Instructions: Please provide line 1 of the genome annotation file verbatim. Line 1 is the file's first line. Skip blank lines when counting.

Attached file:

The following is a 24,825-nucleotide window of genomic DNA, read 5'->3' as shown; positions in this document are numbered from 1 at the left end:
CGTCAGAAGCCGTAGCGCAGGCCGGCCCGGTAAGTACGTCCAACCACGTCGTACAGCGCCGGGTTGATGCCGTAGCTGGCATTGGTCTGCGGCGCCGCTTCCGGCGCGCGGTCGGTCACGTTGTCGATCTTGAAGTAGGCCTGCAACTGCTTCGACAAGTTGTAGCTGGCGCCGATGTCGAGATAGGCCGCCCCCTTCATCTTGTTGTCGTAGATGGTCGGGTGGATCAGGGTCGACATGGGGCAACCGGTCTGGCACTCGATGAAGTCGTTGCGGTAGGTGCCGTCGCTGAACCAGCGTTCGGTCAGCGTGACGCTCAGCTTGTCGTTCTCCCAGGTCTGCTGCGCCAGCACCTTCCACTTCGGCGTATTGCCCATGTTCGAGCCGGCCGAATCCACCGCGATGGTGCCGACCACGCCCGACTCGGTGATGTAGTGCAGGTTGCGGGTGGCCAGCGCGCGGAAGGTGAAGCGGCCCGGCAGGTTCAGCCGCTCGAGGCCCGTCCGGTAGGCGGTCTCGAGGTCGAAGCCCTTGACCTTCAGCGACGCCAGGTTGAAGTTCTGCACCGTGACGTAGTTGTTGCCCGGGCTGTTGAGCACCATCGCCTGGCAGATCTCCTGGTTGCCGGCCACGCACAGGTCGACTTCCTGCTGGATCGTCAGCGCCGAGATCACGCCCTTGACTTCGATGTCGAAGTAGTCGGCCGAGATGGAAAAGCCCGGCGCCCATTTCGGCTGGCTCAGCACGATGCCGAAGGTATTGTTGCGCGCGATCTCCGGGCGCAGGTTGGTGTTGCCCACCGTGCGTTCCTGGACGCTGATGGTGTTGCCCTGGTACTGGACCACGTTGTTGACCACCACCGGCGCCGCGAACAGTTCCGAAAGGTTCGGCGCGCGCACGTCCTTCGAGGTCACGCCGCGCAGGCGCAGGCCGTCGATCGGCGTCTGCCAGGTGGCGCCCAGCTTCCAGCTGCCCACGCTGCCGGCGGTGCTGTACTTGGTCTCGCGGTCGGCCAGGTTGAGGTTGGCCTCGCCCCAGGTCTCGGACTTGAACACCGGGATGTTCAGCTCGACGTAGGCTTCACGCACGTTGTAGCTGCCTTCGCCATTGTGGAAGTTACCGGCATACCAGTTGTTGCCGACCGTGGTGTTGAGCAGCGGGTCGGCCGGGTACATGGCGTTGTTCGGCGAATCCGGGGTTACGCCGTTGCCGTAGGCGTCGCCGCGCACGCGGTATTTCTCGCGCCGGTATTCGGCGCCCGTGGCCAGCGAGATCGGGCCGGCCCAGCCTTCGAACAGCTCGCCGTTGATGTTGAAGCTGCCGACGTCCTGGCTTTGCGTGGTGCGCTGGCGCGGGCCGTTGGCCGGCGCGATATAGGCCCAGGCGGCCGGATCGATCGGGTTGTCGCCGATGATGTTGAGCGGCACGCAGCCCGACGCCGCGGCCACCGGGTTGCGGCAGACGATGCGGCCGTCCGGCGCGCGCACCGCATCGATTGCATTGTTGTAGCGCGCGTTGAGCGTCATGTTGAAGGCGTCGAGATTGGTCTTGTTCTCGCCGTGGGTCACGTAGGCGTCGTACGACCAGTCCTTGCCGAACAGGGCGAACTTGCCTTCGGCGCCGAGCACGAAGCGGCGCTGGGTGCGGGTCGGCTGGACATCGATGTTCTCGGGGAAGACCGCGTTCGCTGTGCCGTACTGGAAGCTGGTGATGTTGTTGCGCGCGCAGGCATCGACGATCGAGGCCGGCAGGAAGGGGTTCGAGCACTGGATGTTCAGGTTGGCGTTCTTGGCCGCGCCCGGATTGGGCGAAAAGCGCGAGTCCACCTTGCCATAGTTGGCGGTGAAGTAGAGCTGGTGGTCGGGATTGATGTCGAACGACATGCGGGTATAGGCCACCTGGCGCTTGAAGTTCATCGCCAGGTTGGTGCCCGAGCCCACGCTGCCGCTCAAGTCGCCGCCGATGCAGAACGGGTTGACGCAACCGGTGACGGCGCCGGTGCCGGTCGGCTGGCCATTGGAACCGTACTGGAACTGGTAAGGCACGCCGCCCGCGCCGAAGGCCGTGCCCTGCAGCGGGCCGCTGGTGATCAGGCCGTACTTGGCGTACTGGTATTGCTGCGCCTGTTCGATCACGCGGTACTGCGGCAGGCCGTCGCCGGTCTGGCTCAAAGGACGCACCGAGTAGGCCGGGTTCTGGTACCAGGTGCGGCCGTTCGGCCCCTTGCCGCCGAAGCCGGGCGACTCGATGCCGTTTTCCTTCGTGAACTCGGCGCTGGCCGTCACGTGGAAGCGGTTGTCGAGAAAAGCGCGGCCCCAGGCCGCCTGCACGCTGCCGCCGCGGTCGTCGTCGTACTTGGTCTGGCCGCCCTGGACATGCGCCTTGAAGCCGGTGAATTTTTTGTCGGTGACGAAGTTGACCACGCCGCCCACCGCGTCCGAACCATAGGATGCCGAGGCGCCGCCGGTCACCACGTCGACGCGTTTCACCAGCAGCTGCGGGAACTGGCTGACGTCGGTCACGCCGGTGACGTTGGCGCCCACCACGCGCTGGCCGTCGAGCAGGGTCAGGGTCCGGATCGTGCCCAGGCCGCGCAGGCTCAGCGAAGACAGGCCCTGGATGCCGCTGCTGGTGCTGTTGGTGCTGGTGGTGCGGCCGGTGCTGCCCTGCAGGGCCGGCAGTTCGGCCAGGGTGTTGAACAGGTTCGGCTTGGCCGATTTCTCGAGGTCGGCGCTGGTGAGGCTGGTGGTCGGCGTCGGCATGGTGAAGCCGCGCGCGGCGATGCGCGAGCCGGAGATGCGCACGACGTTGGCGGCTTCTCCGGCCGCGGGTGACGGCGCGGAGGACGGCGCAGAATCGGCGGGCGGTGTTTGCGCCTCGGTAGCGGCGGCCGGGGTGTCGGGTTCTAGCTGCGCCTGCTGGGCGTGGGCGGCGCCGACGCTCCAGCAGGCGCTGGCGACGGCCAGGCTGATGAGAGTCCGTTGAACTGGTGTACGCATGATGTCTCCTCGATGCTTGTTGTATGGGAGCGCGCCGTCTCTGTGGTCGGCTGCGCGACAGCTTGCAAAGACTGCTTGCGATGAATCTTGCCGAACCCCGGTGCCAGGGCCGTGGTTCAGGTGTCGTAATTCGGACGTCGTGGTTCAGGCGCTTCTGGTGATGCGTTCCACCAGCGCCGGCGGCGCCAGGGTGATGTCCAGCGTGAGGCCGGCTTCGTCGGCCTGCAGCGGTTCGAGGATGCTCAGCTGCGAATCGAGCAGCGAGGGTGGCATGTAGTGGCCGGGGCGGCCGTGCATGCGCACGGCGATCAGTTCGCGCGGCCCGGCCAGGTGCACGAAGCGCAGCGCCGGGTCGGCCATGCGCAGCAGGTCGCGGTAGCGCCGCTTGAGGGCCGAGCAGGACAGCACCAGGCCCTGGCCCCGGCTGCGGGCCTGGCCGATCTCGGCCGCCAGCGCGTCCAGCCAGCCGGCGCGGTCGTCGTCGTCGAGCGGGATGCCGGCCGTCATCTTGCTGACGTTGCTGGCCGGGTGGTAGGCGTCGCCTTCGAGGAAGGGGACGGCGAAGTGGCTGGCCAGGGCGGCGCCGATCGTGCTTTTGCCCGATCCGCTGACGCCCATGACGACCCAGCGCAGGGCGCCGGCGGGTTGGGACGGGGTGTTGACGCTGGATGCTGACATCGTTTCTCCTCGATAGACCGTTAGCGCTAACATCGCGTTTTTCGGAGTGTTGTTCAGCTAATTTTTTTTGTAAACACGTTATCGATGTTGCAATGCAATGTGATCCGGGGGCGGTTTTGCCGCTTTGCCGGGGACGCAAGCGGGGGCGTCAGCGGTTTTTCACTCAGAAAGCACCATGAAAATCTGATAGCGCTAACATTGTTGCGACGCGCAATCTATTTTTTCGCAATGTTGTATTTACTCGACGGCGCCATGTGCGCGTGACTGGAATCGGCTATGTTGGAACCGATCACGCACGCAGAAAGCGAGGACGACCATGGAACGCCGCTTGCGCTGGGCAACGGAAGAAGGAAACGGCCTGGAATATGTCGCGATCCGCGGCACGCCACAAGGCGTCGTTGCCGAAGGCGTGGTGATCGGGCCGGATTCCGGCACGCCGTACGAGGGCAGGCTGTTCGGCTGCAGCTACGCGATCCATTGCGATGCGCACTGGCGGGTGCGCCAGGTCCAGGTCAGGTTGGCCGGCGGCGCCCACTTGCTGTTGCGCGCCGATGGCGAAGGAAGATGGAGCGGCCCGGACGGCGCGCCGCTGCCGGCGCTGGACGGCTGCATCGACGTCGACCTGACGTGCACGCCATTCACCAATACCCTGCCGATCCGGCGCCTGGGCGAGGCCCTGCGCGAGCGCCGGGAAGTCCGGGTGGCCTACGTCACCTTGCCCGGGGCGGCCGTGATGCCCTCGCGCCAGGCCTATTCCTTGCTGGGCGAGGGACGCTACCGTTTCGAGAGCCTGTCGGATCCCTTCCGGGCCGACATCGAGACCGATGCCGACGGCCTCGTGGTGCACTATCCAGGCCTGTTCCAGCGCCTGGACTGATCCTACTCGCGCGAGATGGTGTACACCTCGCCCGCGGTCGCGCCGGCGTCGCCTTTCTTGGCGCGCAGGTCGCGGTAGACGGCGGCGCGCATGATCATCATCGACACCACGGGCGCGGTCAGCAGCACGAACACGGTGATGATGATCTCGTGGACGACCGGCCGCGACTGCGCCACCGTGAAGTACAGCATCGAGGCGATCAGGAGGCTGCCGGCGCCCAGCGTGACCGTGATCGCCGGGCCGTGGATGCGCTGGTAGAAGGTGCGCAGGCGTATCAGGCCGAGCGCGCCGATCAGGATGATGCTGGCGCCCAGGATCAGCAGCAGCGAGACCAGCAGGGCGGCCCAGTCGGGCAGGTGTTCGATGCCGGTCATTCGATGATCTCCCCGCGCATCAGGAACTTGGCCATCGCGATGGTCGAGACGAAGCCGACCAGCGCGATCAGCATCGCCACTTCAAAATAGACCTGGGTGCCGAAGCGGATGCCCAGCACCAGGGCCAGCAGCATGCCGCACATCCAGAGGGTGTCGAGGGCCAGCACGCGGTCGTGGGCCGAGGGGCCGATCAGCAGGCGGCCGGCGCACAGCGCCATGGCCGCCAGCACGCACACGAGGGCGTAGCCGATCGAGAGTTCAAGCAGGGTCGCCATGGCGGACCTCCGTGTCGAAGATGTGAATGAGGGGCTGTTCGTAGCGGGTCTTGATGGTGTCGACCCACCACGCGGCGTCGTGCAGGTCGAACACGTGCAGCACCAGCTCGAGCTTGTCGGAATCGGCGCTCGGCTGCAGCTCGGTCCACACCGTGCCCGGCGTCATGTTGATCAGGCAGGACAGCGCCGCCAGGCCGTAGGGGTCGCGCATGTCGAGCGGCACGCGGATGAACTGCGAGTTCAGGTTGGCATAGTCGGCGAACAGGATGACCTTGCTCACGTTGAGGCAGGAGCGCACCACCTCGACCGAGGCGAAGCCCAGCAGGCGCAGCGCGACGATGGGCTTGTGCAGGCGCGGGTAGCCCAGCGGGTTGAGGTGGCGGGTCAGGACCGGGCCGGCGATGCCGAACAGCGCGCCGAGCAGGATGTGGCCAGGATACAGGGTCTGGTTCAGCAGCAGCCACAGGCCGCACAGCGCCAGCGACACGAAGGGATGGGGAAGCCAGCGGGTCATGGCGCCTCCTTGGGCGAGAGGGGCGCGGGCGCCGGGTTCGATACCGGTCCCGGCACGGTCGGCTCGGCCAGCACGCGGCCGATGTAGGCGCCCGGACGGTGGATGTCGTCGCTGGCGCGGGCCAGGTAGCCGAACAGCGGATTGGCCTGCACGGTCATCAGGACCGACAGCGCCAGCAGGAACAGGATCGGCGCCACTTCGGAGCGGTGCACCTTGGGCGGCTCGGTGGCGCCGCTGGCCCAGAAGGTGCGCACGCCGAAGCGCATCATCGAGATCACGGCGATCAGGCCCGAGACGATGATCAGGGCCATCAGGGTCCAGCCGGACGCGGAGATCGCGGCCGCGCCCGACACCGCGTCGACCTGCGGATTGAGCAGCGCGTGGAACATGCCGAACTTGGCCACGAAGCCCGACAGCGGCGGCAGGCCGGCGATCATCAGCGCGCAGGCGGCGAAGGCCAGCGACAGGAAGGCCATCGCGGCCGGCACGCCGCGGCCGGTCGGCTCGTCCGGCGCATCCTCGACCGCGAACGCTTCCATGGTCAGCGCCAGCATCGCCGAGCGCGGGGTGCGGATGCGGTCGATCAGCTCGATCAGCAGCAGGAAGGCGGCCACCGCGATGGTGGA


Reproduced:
The following is a 24,825-nucleotide window of genomic DNA, read 5'->3' as shown; positions in this document are numbered from 1 at the left end: